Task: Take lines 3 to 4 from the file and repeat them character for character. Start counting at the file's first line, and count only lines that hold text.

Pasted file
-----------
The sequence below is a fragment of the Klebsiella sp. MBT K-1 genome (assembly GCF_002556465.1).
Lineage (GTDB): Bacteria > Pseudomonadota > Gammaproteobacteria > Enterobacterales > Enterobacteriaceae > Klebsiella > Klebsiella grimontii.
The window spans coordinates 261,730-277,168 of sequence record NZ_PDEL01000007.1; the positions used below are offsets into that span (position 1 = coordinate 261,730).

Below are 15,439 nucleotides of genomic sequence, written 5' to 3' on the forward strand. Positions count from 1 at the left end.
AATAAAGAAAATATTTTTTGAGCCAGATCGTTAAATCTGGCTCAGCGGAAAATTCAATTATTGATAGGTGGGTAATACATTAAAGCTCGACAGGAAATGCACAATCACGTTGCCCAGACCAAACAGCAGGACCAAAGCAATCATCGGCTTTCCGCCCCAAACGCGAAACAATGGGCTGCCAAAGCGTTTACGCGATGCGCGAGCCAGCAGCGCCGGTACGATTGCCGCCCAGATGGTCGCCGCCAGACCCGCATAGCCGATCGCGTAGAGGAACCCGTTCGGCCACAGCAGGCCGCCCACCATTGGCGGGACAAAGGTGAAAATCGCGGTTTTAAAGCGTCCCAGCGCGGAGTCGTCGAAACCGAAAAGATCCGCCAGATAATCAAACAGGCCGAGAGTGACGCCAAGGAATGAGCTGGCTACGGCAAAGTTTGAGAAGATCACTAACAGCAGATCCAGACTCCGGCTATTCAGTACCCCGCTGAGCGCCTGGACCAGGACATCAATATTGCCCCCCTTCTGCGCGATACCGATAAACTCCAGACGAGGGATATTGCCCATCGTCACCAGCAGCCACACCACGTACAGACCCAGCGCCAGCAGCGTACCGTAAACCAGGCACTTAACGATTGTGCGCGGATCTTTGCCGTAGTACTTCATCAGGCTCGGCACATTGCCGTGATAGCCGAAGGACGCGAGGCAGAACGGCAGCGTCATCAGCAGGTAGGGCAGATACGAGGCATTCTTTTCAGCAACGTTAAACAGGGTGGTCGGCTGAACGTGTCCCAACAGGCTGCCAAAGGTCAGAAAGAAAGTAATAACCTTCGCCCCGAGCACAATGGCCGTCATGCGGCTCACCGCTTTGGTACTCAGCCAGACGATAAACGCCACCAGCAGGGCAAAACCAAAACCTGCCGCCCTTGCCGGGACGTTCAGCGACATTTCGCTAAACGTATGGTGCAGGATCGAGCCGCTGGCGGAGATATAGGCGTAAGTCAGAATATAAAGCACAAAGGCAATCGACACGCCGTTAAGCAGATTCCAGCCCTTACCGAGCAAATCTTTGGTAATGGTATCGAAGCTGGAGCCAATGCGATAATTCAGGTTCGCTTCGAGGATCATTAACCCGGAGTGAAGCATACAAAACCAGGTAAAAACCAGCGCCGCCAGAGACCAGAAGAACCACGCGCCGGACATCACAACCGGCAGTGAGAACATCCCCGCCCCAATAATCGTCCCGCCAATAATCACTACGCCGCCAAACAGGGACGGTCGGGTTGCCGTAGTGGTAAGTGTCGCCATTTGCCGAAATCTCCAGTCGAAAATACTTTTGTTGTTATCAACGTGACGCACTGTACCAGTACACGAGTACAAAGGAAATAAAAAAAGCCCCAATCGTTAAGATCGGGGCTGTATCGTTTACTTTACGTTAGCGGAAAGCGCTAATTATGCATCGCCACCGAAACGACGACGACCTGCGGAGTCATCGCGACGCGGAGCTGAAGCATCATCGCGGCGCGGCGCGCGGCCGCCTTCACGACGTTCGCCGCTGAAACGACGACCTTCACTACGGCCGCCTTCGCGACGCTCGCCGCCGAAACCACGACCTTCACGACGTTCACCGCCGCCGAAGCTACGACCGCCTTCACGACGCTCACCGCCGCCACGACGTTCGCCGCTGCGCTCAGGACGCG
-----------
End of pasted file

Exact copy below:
The window spans coordinates 261,730-277,168 of sequence record NZ_PDEL01000007.1; the positions used below are offsets into that span (position 1 = coordinate 261,730).

Below are 15,439 nucleotides of genomic sequence, written 5' to 3' on the forward strand. Positions count from 1 at the left end.